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  • Having More Kids Slows Down Aging? It Sounds Like an April's Fools Prank!

    Who here thinks having more kids leads the fountain of youth?
    by Rachel Perez .
Having More Kids Slows Down Aging? It Sounds Like an April's Fools Prank!
PHOTO BY iStock
  • Having more kids slows down aging. That sounds like a joke, right? Many moms (with one or five kids alike) will probably chuckle in disbelief. It doesn't make a lot of sense if you think about what childbirth, sleeplessness, multi-tasking, and the constant worrying can do to a mom's health. But, back in 2016 and physical appearance aside, a study had shown that motherhood could be the fountain of youth.

    A 2016 study from Simon Fraser University in Canada claimed that the more surviving kids you have, the longer you'll live. The study, published in the journal PLOS ONE, had only 75 participants from two neighboring indigenous rural Guatemalan communities. The researchers analyzed the number of kids the women have against the measurement of their DNA's telomeres (more on this in a bit) in 13 years.  The results showed that women who had more kids slowed down the shrinking of their DNA's telomeres.

    A telomere is a compound structure at the end of a chromosome, the protective tip at the end of each person's DNA strand so to speak. Telomeres indicate cellular aging. The longer the DNA's telomeres, the better that person's cells replicate, which is associated with longer life.

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    2018 study published in Scientific Reports, however, disproved this. Researchers from Northwestern University, in the U.S., analyzed the telomeres and epigenetic age of 821 Filipino women between ages 20 to 22 who had various reproductive issues. The results showed that women who had more pregnancies were "older" even after taking into account other factors that affect cellular aging.

    The findings also suggested having one child could actually age a mom's cells by at least six months up to two years. The researchers were surprised nonetheless that their research turned up a much higher figure than what they expected pregnancy and motherhood would add to a mother's already aging cells.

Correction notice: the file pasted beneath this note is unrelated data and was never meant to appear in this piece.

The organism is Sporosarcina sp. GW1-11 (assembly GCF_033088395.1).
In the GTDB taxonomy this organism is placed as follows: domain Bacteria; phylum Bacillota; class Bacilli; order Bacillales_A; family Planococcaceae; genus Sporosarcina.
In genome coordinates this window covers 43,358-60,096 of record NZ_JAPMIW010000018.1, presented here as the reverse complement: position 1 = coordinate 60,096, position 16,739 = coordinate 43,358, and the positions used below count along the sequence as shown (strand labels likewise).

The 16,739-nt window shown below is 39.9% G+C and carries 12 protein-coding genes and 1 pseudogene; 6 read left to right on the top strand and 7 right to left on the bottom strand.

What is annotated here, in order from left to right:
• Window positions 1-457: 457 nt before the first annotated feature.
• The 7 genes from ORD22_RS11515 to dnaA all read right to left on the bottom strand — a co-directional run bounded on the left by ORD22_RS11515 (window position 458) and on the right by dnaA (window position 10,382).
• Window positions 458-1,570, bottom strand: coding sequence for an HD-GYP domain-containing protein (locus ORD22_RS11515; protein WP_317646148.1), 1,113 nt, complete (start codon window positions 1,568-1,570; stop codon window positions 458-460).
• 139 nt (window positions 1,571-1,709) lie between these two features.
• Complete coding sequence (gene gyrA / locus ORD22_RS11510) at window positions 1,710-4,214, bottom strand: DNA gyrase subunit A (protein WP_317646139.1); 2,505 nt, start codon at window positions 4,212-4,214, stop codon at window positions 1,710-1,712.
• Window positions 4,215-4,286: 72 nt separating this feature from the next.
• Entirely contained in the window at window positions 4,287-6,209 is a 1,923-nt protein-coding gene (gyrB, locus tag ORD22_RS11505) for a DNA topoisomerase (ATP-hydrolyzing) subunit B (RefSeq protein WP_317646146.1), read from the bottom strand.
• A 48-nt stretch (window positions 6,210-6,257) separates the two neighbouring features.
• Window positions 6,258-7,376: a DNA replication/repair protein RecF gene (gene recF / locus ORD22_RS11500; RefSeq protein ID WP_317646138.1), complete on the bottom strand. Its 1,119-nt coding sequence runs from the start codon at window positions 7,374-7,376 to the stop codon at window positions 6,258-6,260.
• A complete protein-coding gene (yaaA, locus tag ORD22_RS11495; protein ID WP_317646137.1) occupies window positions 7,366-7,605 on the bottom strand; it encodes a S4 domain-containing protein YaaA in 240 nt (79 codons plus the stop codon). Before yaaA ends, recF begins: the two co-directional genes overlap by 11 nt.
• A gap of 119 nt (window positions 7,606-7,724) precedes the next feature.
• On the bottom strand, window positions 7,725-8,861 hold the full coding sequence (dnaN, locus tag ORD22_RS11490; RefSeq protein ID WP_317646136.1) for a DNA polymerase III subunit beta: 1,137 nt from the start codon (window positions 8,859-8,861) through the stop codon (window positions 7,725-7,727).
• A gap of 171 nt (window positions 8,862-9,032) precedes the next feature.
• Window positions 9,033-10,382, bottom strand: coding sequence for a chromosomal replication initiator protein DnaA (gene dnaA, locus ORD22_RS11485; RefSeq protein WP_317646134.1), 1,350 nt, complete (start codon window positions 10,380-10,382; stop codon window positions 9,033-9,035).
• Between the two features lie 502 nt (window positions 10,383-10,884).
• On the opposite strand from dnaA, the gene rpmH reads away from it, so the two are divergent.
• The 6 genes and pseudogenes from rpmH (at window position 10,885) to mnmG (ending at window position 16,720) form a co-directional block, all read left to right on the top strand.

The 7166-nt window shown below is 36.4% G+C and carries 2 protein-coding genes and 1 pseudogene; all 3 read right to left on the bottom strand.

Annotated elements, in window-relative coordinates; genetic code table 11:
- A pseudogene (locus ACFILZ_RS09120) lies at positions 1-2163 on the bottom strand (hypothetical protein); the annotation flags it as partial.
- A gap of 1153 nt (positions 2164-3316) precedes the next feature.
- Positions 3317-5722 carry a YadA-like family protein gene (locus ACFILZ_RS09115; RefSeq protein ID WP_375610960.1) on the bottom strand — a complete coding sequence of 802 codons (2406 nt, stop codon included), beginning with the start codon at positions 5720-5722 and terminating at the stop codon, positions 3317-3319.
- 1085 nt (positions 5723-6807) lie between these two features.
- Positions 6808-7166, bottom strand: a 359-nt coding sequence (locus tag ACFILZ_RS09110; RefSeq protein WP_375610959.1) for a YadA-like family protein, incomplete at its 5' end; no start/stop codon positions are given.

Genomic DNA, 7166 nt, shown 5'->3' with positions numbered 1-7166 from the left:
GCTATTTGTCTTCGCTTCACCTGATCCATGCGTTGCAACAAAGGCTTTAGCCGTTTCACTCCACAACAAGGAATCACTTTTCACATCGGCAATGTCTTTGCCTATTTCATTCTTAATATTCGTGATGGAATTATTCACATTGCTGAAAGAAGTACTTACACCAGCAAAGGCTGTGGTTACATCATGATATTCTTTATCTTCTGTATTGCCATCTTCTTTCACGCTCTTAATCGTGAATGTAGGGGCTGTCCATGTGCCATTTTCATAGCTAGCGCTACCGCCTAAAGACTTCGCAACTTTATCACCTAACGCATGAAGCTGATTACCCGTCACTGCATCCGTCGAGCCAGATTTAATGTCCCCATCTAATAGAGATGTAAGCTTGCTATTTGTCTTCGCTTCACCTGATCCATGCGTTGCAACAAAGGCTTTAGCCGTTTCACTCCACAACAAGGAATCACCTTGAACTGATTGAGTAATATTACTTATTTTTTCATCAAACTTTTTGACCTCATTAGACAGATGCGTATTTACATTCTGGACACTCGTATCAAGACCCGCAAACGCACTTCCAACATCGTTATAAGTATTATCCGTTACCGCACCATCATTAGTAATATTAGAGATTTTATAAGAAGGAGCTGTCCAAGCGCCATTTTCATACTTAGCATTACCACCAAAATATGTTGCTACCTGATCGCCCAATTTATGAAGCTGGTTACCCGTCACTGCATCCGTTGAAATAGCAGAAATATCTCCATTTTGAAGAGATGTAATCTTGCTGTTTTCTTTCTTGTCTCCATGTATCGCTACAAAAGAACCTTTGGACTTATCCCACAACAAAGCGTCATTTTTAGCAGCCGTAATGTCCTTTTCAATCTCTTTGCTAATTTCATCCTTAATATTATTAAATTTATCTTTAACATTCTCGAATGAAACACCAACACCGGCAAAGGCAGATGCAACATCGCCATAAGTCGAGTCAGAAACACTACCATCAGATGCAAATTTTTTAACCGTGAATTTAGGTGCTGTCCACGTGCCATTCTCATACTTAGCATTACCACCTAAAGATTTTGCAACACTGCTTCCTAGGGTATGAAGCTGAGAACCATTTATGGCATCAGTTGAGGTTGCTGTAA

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    Pablo Nepomnaschy, Ph.D., professor and head the Maternal and Child Health Laboratory at the SFU Faculty of Health Sciences, suggested two possible explanations why the 2016 study's findings indicated more kids slowed a mom's aging. 

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    Estrogen is an antioxidant that helps with tissue repair

    First, the slower pace of telomere shortening in a woman who has more kids may have been the effect of the dramatic increase in the hormone estrogen during pregnancy. "Estrogen functions as a potent antioxidant that protects cells against telomere shortening," Nepomnaschy said in a press release.

    The 2018 study backed this up. "If a woman was pregnant when the measurements were taken, her epigenetic age, and to a lesser extent her telomeres, looked ‘younger’ than predicted for her chronological age," noted Christopher Kuzawa, Ph.D., senior author of the study and a professor of anthropology at Northwestern University, in a press statement.

    It really takes a village to raise a child so moms can have time for self-care

    Second, moms in the 2016 study received enormous support from their family, friends, and community. "Greater support leads to an increase in the amount of metabolic energy that can be allocated to tissue maintenance, thereby slowing down the process of aging," Nepomnaschy added.

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    The Guatemalan moms take the phrase "it takes a village to raise a child" seriously. While the Filipinos have a similar culture about raising kids, the women in the 2018 study who were from Cebu had limited energy as their physical workloads were frequently high, which had a considerable impact on their cellular age.

    Having more children, especially more than four, can increase the risk of certain diseases and shorten a mom's lifespan, but researchers still don’t know why. Kuzawa only suggested that the cellular changes during pregnancy which may be related to adaptive changes in the mother’s immune system.

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    Pregnancy and childbirth is different for every woman

    We don't really need a study to tell us the toll that pregnancy and childbirth take our overall wellness. Childbirth in itself is always a 50-50 chance of survival. Then we need to prepare for at least six years of disrupted sleep, which may be a factor for developing postpartum mood and anxiety disorders.

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    You also need to give your body at least a year and a half to heal from pregnancy and childbirth, more so if you deliver your baby via C-section. Equally important is to make sure everyone, especially your partner is 100-percent on board with having more kids, which also offers advantages for the whole family.

    We're on board with any news that lets us know that we will live long enough to make lots of happy memories with our family. And it's how we should look at the so-called aging: we take care of ourselves to live longer to witness our kids grow up.

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